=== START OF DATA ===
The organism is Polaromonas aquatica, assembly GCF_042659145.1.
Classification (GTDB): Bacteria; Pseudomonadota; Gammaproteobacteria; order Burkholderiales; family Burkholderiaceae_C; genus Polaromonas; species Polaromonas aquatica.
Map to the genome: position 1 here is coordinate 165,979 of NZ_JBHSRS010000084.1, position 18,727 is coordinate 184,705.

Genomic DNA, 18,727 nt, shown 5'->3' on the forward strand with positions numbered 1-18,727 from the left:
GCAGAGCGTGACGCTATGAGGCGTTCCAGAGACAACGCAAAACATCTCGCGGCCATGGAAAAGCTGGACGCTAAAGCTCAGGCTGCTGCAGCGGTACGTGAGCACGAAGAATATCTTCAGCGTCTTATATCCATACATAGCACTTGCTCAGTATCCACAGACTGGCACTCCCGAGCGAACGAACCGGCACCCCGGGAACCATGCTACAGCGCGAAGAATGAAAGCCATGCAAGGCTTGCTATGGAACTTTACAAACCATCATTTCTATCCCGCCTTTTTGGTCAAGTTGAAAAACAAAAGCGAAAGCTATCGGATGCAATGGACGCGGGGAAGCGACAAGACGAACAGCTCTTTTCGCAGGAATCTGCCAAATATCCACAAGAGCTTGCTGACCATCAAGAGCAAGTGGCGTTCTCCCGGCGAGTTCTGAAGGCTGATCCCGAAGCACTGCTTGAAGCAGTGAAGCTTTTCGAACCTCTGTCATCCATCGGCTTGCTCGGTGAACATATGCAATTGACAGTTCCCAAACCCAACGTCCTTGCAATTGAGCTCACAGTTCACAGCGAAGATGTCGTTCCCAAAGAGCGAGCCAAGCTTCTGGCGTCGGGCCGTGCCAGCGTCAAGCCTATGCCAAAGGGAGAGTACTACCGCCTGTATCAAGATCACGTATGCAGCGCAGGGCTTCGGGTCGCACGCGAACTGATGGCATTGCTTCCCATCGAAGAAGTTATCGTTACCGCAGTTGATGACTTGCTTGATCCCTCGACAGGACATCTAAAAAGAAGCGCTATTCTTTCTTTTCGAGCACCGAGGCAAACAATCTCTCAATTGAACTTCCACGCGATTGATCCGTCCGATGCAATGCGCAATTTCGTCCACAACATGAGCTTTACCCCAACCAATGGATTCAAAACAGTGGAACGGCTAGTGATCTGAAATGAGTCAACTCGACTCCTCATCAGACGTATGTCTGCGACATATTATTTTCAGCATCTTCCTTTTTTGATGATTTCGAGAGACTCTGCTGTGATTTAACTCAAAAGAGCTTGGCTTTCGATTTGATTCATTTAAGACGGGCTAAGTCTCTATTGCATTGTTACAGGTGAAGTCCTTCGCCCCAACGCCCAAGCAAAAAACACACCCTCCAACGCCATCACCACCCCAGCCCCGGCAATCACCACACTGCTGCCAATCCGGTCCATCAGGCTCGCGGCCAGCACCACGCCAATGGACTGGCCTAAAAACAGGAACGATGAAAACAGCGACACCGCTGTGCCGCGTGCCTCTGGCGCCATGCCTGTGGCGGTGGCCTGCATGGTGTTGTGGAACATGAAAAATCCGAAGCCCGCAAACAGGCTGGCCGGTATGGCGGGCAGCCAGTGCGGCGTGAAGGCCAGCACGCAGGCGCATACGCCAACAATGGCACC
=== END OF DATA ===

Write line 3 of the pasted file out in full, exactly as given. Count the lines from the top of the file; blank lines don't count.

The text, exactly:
Map to the genome: position 1 here is coordinate 165,979 of NZ_JBHSRS010000084.1, position 18,727 is coordinate 184,705.